Written By: Darin Strauss & Adam Dalva
Art By: Emma Vieceli
Colors By: Lee Loughridge
Olivia Twist #1 is the beginning of a four-issue run and it’s a new take on the Charles Dickens classic Oliver Twist. At first, we’re introduced to a couple that are Olivia’s parents. This short and sweet beginning is definitely one of my favorite parts of the issue. Later on, we are taken to a factory where many kids work until they hit the age of 18 and Olivia is among them. Olivia has a great introduction on where she stands. She is definitely doing what she needs to so she can escape the factory and it isn’t long after we’re introduced to her that it happens. When we see her leave, we discover how the world is in a bit of a tragic state.
What I do like here though is that it begins to be about Olivia on trying to survive in this new world. Along the way, she meets a few people and it’ll be interesting to see what steps she takes when she finds herself in a new place by the end of the first issue. She isn’t alone though, she makes a friend along the way to help her out. They’re not outright friends right now, but I like that it shows how you can still meet good people in new areas and there are people out there who just like to help. The artwork is very enjoyable. Nothing is really exaggerated in the character’s faces for emotion. It’s all a more realistic look at the character’s designs. A good chunk of the comic has this dark shade over it but that’s to compliment the gloomy mood and setting that everyone is in given the situations that Olivia is in.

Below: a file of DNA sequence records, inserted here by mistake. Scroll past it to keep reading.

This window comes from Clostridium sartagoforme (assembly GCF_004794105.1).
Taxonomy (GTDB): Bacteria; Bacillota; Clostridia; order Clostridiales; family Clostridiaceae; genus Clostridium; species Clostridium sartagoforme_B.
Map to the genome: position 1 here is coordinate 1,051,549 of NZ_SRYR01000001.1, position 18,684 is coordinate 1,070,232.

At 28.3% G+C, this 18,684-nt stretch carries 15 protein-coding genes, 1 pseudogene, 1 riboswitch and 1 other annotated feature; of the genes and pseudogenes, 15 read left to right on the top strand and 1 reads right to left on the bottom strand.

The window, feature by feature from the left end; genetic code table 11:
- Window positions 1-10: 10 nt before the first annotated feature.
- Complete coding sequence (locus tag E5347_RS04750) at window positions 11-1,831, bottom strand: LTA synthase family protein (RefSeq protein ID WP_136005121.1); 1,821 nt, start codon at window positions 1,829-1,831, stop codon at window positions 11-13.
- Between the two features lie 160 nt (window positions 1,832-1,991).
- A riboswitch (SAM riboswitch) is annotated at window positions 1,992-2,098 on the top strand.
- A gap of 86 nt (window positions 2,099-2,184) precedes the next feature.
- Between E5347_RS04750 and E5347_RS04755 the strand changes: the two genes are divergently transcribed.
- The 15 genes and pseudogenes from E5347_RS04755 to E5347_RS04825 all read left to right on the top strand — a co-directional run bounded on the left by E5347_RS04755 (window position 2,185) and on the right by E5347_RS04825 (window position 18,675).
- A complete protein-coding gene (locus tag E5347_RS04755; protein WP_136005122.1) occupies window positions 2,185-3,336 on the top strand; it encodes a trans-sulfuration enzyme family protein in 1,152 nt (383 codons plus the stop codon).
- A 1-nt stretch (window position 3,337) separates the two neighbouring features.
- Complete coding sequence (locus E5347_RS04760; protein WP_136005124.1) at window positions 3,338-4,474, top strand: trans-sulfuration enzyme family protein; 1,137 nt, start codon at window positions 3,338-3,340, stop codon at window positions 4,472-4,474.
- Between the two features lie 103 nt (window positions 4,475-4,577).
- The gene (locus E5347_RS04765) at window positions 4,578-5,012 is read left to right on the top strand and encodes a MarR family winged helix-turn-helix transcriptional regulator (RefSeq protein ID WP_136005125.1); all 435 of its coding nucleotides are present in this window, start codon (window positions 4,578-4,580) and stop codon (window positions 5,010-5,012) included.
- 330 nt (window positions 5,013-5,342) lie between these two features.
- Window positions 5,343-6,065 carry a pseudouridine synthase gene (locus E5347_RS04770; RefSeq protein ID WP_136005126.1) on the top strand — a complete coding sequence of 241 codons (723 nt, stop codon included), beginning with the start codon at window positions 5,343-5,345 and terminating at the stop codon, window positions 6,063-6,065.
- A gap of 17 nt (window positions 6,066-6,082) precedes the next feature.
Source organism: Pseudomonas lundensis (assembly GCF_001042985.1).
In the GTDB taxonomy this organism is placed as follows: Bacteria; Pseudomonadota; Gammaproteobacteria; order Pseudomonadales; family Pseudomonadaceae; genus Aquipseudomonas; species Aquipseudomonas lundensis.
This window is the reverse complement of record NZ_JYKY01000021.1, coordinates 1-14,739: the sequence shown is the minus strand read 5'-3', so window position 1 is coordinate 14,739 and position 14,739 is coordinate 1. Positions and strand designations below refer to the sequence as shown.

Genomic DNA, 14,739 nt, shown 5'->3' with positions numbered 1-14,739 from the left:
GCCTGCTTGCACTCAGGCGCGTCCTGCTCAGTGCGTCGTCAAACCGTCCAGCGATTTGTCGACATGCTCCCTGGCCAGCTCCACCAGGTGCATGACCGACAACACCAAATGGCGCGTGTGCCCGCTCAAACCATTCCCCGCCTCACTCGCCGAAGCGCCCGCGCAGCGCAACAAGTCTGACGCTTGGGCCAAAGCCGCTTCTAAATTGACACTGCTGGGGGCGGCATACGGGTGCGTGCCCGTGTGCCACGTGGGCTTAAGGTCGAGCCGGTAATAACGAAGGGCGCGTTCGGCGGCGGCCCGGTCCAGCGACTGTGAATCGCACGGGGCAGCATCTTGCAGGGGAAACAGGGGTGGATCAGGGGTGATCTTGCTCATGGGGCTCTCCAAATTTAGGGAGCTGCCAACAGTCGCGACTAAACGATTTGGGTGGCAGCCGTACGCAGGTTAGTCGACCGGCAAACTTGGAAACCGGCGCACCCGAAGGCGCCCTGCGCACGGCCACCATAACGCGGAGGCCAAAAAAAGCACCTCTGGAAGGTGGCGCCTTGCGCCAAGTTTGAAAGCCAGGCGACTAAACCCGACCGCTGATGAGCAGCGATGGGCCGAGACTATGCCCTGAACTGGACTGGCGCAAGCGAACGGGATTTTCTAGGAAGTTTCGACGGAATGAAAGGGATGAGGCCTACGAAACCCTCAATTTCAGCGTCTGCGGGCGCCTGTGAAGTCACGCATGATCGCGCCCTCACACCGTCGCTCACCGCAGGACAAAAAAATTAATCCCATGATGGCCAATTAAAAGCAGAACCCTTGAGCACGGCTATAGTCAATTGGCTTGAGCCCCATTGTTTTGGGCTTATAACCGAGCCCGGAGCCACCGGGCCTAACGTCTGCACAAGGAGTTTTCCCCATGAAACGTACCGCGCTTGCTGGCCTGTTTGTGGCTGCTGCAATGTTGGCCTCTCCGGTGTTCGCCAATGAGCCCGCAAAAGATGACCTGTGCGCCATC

Right now I feel like this issue is a good start. We’re introduced to our main character that is very likable. We learn bits about the world everyone is living in and while I found that part to be a little bit dragging at times, it still serves well to give Olivia a place she will have to fight hard to keep her life in it. Olivia Twist offers the beginning of a survival story for someone who is just looking to get away from a terrible situation and just wants to find some peace and a home. With the way the issue ends, I think it may give its readers a desire to continue following this journey.